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    Win2k Essay

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    Microsoft Windows 2000 Professional, Windows 2000 Server, and Windows 2000 Advanced Server Release Notes This document provides late-breaking or other information that supplements the Microsoft Windows 2000 documentation. Information in this document, including URL and other Internet Web site references, is subject to change without notice. Unless otherwise noted, the example companies, organizations, products, people, and events depicted herein are fictitious and no association with any real company, organization, product, person, or event is intended or should be inferred.

    Complying with all applicable copyright laws is the responsibility of the user. Without limiting the rights under copyright, no part of this document may be reproduced, stored in or introduced into a retrieval system, or transmitted in any form or by any means (electronic, mechanical, photocopying, recording, or otherwise), or for any purpose, without the express written permission of Microsoft Corporation. Microsoft may have patents, patent applications, trademarks, copyrights, or other intellectual property rights covering subject matter in this document. Except as expressly provided in any written license agreement from Microsoft, the furnishing of this document does not give you any license to these patents, trademarks, copyrights, or other intellectual property.

    1999 Microsoft Corporation. All rights reserved. Microsoft, MS-DOS, Active Directory, DirectX, FrontPage, NetMeeting, Outlook, PowerPoint, Visual Basic, Visual C++, Visual FoxPro, Visual InterDev, Visual Studio, Windows, Windows Media, and Windows NT are either registered trademarks or trademarks of Microsoft Corporation in the United States and/or other countries/regions. This product contains graphics filter software; this software is based in part on the work of the Independent JPEG Group.

    The names of actual companies and products mentioned herein may be the trademarks of their respective owners. Contents Introduction Networking and Communications Change and Configuration Management (IntelliMirror) Windows Management Instrumentation Security Directory Services Component Services Microsoft Data Access Components Internet Services Microsoft Windows 2000 Server Media Services Storage Notes Hardware Application Notes Printing Notes Terminal Services Windows 2000 Advanced Server Introduction This document provides late-breaking or other information that supplements the Microsoft Windows 2000 documentation. The Windows 2000 compact disc (CD) includes the following release notes files: Read1st.txt, which contains important preinstallation information and is located in the Windows 2000 CD root directory Installation chapters from the Getting Started Guide, which include system requirements information and are located in the Setuptxt folder on your Windows 2000 CD Readme.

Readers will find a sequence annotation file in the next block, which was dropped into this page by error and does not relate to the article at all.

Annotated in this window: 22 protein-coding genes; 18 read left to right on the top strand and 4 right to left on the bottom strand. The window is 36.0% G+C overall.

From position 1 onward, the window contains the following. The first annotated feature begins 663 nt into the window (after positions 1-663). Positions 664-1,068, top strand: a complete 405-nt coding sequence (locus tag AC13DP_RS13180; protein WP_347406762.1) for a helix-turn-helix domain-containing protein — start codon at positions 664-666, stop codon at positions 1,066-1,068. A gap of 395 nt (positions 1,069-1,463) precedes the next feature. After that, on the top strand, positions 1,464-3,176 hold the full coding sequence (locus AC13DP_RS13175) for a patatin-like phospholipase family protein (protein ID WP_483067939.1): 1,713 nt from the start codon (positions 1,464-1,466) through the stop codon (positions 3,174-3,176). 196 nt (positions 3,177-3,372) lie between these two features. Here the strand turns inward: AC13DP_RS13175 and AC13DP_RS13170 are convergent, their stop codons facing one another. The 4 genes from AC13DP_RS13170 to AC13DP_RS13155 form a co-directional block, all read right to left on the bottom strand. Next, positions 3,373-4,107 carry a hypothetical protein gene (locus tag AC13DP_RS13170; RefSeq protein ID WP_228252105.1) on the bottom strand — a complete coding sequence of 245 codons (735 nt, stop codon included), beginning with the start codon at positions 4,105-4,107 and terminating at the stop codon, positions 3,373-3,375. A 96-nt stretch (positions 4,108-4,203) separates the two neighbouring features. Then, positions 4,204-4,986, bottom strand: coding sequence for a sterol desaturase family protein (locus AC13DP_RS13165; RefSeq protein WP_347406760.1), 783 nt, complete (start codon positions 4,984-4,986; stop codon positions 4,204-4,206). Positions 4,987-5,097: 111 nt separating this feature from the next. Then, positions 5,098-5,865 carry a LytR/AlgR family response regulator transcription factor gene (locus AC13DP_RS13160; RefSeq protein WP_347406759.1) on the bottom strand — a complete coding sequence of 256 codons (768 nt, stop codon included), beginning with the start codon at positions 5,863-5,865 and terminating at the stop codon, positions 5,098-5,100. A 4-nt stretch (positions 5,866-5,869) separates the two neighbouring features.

doc, which contains compatibility and post-installation notes and is located in the Windows 2000 CD root directory The Hardware Compatibility List. For the most up-to-date list of supported hardware, see the Hardware Compatibility List at the Microsoft Web site (

    Your Windows 2000 CD includes a copy of this list (drive:SupportHcl.txt) that was accurate as of the date Windows 2000 was released. To review the latest Application Compatibility information, see the Microsoft Windows 2000 Product Compatibility Web site at:

    com/windows2000/compatible/ To review the latest release notes and updated information for Windows 2000, see the Microsoft Knowledge Base on the Microsoft Personal Online Support Web site at: Networking and Communications The following sections describe Windows 2000 issues related to networking and communications. Routing and Remote Access This section describes a known issue related to Windows 2000 Routing and Remote Access.

    Enabling Windows NT 4.0 RAS Servers in a Windows 2000 Domain If you are using Windows NT 4.0 Remote Access Service (RAS) servers in a Windows 2000 domain, they must be running Service Pack 4 (SP4) or later. Otherwise, they cannot access the Windows 2000 domain controllers to verify that a user has dial-in permissions.

    Also, if you set up a Windows NT 4.0 RAS or Routing and Remote Access Service (RRAS) server as a member of a Windows 2000 domain, you must make certain adjustments to Active Directory so that the server can access the Remote Access credentials of domain accounts. You can adjust Active Directory to allow Windows NT 4.0 RAS servers by using either of the following methods: When you create a Windows 2000 domain by using the Active Directory Installation wizard to upgrade a server to a domain controller, select the option to allow legacy servers to access Active Directory.

    If you enabled this access when you created the domain, no further action is required. If you add a Windows NT 4.0 RAS

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